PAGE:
Picnic Island - 6"x8" oil on canvas
You may never have heard the term "Oxford comma", but you've likely seen it many times. It's the second comma in the phrase "red, white, and blue". Also called the serial comma, whether to use it is a matter of personal preference. Google can fill you in on the pros and cons. Recently overhearing a conversation about the comma, I started thinking about similarly controversial topics in painting, of which I'm sure there are many!
Before Sunrise - 7"x5" oil on linen panel
The topic I came up with for today is whether to include black paint on your palette, or to mix your blacks from other colors. Once again, this is a matter of personal preference. Those on the pro side include the Tonalists, who use black to limit chroma, even in their skies. I used that approach in the example above years ago in a class taught by Deborah Paris.
Little Whaleboat Island - 5"x10" oil on canvas board
Black is also commonly used with various yellows to make greens. The painting at the top of this email and the one above this paragraph were painted using black and cadmium yellow medium to create the greens. It works really well.
Of course there is more than one black paint on the market. The most common are Mars black, Lamp black, and Ivory black. Mars black is made from iron oxide, Lamp and Ivory black are made from carbon. The later are somewhat transparent and slow drying, the former is opaque. For more information look here. I've read comments online as to which of these blacks is more warm or cool, but it sounds like the variations between the manufacturers may swamp this distinction. The bottom line is you'll have to try them for yourself.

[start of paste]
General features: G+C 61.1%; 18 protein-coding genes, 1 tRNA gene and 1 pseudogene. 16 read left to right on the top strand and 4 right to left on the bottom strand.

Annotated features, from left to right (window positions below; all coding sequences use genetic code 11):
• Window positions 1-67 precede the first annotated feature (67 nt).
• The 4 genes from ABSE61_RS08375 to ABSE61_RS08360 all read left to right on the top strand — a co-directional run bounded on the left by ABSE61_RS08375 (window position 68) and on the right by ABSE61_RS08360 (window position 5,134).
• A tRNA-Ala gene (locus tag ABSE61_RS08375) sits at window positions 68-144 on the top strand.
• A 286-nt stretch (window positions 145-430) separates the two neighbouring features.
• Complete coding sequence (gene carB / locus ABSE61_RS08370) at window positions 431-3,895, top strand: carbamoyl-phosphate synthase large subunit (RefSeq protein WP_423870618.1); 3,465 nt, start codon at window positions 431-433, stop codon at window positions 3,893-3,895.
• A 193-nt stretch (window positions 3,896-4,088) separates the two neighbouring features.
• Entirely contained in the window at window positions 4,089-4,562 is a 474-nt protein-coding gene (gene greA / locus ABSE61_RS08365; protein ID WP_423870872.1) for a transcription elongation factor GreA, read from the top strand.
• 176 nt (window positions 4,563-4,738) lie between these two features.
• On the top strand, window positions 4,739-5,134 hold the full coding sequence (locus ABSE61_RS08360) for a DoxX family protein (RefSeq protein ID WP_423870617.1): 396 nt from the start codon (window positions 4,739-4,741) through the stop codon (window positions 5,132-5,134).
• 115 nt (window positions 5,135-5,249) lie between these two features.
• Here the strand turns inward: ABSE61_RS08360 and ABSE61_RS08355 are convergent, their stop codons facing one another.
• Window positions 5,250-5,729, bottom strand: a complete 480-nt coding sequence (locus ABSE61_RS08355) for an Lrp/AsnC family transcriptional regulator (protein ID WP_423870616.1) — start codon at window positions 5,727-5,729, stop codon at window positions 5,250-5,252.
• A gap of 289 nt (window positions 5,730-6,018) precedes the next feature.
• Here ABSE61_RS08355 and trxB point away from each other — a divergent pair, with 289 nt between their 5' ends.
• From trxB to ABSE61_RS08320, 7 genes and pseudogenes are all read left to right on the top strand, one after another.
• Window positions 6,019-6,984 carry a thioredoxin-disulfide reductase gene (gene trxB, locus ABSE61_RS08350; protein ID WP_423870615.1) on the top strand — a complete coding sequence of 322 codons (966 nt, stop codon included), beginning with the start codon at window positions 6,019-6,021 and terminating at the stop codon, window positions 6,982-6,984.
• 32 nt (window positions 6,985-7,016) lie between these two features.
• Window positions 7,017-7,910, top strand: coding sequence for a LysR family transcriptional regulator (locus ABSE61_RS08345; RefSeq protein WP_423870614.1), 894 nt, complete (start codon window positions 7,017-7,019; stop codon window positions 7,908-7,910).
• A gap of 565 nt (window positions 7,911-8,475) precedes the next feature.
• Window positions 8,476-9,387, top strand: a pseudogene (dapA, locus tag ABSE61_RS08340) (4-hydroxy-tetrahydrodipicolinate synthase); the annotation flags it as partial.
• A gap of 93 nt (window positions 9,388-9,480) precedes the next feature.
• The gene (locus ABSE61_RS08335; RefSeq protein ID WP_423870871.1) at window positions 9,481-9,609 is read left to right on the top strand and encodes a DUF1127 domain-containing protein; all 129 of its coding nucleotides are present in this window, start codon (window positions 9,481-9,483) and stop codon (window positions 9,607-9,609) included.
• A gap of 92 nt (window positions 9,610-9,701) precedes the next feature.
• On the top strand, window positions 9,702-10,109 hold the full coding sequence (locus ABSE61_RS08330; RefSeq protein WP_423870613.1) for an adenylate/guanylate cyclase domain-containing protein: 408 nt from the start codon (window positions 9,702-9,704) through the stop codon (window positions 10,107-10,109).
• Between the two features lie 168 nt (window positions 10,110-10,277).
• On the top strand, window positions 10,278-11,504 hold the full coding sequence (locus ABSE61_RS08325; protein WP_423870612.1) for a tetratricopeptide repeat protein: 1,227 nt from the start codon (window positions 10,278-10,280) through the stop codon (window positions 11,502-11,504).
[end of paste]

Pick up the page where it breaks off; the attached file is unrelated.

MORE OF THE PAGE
The Sternman - 16"x20" oil on canvas panel
No black paint was used in this painting.
On the con side, black paint is said to dull or kill whatever it's mixed with. Mixing your black and dark colors alleviates this problem. Some popular combinations are burnt sienna or burnt umber with ultramarine blue and alizarin crimson with viridian. If you're willing to mix three colors, there are many possibilities. Personally I like transparency in my darkest darks, so burnt sienna and ultramarine blue work well, and can be mixed to a strong black. And I use ultramarine blue and cadmium red medium with differing small amounts of cadmium yellow medium when I want to steer the mix towards dark purple (minimal cad yellow), dark red, dark blue, dark green, or dark brown.
Bobbi - Painter. Sketcher. Teacher. Boat and Dog Lover.